This Week’s Biggest Gainers
1 Jay Cutler
Led his Bears to a 3-1 record in the preseason and received extensive attention for his sharp photoshoot in Michigan Avenue magazine. Read the rest of this entry »
By Rob Brezsny
ARIES (March 21-April 19): I don’t think I’m being unduly optimistic when I speculate that you’re on the verge of achieving a ringing victory over your bad self. What makes me so confident that this development is in the works? Well, in recent weeks you have been dealing more forthrightly and intelligently with the lowest aspects of your character. You have also become more fully aware of the difference between your out-and-out unregenerate qualities and the unripe aspects of your character that may someday become very beautiful. There’s a second sign that you’re close to transforming one of the most negative things about you: You have almost figured out the truth about a murky curse that you internalized some time ago. When you finally identify it, you will know intuitively how to banish it forever. Read the rest of this entry »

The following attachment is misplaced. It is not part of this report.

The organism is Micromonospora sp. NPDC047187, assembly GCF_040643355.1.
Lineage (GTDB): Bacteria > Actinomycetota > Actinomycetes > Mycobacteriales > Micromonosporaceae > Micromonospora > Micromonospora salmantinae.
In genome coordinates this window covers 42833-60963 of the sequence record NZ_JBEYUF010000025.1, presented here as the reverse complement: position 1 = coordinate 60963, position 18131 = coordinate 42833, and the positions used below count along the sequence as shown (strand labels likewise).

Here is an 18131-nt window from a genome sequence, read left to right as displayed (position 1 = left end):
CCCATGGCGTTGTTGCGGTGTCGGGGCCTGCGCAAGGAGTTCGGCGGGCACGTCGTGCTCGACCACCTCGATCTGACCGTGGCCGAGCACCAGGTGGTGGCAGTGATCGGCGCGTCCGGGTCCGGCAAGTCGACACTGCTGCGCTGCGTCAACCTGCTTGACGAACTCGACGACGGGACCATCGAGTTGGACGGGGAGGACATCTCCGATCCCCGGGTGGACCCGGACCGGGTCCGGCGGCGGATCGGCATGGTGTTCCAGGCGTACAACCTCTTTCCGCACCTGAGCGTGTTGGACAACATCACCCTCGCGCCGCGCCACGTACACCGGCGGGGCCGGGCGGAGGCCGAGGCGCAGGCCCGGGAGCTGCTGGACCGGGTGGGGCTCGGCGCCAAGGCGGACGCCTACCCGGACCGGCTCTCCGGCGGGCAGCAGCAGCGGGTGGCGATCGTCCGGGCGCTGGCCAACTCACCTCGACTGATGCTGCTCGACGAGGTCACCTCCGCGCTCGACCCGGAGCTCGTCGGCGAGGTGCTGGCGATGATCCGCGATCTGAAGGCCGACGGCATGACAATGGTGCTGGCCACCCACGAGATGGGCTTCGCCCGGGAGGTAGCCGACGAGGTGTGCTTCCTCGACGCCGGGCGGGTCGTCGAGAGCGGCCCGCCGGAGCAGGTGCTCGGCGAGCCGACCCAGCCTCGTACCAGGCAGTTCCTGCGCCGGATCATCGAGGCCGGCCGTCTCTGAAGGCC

We like the way culture upends the universe’s metaphors. Mother Nature might be in the autumn of her year, but the arts are alive with the spirit of new birth.
Labor Day ushers out what meteorologists like to call meteorological summer, making schoolkids go back to school, closing beaches far too soon, and forcing outdoor festivals to sound their last notes, but it gushes in a deluge of culture too magnificent for even the most ardent of arts lovers to fully appreciate. The full richness of our city comes alive in the fall, even when the Bears don’t have a messiah behind center. Read the rest of this entry »
By Rob Brezsny